A Roadmap for Reducing Cardiac Device Infections: a Review of Epidemiology, Pathogenesis, and Actionable Risk Factors to Guide the Development of an Infection Prevention Program for the Electrophysiology Laboratory

Research output: Contribution to journalReview article

Details

Original languageEnglish (US)
Article number34
JournalCurrent Infectious Disease Reports
Volume19
Issue number10
StatusPublished - Oct 1 2017
Peer-reviewedYes

Abstract

Purpose of Review: Cardiovascular implantable electronic device (CIED) infections are highly morbid, common, and costly, and rates are increasing (Sohail et al. Arch Intern Med 171(20):1821–8 2011; Voigt et al. J Am Coll Cardiol 48(3):590–1 2006). Factors that contribute to the development of CIED infections include patient factors (comorbid conditions, self-care, microbiome), procedural details (repeat procedure, contamination during procedure, appropriate pre-procedural prep, and antimicrobial use), environmental and organizational factors (patient safety culture, facility barriers, such as lack of space to store essential supplies, quality of environmental cleaning), and microbial factors (type of organism, virulence of organism). Each of these can be specifically targeted with infection prevention interventions. Recent Findings: Basic prevention practices, such as administration of systemic antimicrobials prior to incision and delaying the procedure in the setting of fever or elevated INR, are helpful for day-to-day prevention of cardiac device infections. Small single-center studies provide proof-of-concept that bundled prevention interventions can reduce infections, particularly in outbreak settings. However, data regarding which prevention strategies are the most important is limited as are data regarding the optimal prevention program for day-to-day prevention (Borer et al. Infect Control Hosp Epidemiol 25(6):492–7 2004; Ahsan et al. Europace 16(10):1482–9 2014). Summary: Evolution of infection prevention programs to include ambulatory and procedural areas is crucial as healthcare delivery is increasingly provided outside of hospitals and operating rooms. The focus on traditional operating rooms and inpatient care leaves the vast majority of healthcare delivery—including cardiac device implantations in the electrophysiology laboratory—uncovered.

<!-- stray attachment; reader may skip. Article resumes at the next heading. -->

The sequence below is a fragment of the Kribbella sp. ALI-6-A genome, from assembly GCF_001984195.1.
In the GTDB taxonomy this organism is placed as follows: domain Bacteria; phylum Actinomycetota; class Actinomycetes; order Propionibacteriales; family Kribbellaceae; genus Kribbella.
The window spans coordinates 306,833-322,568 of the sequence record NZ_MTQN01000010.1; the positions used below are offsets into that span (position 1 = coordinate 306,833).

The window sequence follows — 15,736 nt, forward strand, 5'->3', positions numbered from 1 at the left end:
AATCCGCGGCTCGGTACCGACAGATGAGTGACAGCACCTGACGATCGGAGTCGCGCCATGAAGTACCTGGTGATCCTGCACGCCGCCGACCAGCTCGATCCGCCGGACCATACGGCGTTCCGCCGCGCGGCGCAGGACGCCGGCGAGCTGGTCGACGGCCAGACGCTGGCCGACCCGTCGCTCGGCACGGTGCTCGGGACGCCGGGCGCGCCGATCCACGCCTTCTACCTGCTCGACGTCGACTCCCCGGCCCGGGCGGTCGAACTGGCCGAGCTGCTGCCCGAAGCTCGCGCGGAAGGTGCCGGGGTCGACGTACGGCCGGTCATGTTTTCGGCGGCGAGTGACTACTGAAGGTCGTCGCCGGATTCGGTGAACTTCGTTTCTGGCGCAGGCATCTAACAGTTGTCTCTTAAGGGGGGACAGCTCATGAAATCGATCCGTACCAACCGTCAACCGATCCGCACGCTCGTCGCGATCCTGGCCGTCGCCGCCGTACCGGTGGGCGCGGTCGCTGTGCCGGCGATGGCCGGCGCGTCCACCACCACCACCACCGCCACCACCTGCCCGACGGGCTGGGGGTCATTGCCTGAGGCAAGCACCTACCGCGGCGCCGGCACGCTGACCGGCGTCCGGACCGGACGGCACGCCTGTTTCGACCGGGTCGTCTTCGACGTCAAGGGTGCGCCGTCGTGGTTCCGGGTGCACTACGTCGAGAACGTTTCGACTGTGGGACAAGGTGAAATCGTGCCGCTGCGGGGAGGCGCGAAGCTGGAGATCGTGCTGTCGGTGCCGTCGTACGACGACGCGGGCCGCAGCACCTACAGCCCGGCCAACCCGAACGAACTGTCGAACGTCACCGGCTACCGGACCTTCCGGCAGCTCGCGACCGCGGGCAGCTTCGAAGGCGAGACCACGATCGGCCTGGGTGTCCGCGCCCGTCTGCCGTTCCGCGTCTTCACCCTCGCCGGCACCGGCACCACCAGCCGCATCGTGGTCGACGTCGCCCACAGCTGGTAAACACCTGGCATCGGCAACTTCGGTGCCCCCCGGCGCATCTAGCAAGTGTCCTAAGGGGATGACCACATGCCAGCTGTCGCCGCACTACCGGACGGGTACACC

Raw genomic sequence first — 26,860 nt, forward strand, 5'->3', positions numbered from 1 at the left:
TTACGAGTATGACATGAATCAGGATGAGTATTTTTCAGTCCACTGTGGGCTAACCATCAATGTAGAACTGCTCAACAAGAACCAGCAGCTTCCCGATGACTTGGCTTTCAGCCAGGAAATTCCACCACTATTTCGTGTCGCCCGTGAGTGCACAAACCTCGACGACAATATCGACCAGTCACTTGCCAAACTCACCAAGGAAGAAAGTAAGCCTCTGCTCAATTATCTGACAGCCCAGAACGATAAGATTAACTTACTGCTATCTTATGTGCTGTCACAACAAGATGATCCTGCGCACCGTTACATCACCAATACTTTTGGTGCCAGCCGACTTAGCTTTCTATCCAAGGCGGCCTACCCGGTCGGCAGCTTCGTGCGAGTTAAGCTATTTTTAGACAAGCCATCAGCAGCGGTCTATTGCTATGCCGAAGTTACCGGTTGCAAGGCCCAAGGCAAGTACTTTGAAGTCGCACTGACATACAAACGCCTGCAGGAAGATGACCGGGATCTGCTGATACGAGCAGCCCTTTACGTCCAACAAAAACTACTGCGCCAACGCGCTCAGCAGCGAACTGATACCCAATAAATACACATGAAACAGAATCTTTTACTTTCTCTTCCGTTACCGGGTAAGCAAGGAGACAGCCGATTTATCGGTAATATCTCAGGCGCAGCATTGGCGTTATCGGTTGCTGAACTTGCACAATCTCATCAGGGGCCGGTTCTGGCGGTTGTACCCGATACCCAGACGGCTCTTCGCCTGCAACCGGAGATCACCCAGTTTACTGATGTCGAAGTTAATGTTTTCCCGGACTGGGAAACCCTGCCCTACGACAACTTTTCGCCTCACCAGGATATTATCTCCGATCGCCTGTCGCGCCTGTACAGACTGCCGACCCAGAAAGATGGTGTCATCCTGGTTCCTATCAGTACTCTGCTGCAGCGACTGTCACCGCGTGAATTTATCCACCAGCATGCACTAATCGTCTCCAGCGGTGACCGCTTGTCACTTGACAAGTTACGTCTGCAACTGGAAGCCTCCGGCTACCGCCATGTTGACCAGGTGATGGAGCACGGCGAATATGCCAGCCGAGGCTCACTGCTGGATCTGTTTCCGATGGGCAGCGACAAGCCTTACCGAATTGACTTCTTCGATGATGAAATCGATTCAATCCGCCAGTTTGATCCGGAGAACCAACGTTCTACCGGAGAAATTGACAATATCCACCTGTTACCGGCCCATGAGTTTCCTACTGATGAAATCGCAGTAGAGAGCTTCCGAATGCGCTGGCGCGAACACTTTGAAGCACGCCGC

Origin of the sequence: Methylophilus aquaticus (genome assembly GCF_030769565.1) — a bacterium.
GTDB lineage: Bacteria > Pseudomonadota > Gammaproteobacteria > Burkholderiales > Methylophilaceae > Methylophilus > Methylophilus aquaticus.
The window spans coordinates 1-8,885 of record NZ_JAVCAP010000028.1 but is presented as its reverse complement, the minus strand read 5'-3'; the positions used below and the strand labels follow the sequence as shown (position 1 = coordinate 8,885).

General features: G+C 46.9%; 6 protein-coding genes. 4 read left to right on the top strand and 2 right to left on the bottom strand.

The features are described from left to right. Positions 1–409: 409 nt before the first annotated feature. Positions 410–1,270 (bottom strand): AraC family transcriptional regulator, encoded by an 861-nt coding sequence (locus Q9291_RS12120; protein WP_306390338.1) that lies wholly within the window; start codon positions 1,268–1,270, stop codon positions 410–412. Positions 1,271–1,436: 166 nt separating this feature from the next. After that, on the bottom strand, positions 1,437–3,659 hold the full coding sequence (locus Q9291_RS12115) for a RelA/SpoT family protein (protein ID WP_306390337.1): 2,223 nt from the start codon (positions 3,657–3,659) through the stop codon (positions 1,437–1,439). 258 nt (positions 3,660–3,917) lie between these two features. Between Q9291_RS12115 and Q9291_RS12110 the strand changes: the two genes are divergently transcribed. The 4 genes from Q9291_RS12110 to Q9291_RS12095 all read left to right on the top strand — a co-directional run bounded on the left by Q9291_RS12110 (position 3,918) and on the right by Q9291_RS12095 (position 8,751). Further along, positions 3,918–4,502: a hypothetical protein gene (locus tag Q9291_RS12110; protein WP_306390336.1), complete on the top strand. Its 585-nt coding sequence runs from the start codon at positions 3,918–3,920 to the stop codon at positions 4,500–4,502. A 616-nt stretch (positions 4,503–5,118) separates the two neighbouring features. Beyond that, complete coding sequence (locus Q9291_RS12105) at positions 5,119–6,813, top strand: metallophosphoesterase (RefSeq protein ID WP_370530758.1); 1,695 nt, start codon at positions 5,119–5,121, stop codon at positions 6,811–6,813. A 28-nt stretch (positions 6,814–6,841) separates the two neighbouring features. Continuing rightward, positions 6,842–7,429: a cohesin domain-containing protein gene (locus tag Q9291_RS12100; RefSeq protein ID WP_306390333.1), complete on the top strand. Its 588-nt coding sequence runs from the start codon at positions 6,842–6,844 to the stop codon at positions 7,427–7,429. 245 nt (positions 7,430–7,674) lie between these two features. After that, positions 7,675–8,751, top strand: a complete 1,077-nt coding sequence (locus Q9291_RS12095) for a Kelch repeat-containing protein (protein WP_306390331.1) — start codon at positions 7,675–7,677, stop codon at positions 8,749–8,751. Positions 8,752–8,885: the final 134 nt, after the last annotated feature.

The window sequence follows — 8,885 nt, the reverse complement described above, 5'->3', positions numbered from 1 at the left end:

Research areas

  • Cardiac device infection, Infection prevention and control, Quality improvement, Surveillance